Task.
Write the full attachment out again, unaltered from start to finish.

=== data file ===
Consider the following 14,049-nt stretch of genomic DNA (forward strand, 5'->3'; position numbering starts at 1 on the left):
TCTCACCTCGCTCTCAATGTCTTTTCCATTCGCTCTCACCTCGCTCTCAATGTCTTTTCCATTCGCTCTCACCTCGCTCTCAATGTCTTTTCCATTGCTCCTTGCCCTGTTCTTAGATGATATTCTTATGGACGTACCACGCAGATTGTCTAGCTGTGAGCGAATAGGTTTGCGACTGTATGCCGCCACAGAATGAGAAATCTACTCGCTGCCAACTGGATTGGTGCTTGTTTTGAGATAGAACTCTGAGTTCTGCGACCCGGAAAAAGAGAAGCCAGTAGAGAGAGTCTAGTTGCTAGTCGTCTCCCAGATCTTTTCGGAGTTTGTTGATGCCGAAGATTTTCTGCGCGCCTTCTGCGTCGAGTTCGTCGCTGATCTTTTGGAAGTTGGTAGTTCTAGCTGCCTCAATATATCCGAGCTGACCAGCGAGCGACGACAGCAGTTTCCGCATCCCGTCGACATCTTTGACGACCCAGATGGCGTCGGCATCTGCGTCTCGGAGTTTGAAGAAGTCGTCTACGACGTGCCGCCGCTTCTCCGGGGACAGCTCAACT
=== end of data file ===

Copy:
Consider the following 14,049-nt stretch of genomic DNA (forward strand, 5'->3'; position numbering starts at 1 on the left):
TCTCACCTCGCTCTCAATGTCTTTTCCATTCGCTCTCACCTCGCTCTCAATGTCTTTTCCATTCGCTCTCACCTCGCTCTCAATGTCTTTTCCATTGCTCCTTGCCCTGTTCTTAGATGATATTCTTATGGACGTACCACGCAGATTGTCTAGCTGTGAGCGAATAGGTTTGCGACTGTATGCCGCCACAGAATGAGAAATCTACTCGCTGCCAACTGGATTGGTGCTTGTTTTGAGATAGAACTCTGAGTTCTGCGACCCGGAAAAAGAGAAGCCAGTAGAGAGAGTCTAGTTGCTAGTCGTCTCCCAGATCTTTTCGGAGTTTGTTGATGCCGAAGATTTTCTGCGCGCCTTCTGCGTCGAGTTCGTCGCTGATCTTTTGGAAGTTGGTAGTTCTAGCTGCCTCAATATATCCGAGCTGACCAGCGAGCGACGACAGCAGTTTCCGCATCCCGTCGACATCTTTGACGACCCAGATGGCGTCGGCATCTGCGTCTCGGAGTTTGAAGAAGTCGTCTACGACGTGCCGCCGCTTCTCCGGGGACAGCTCAACT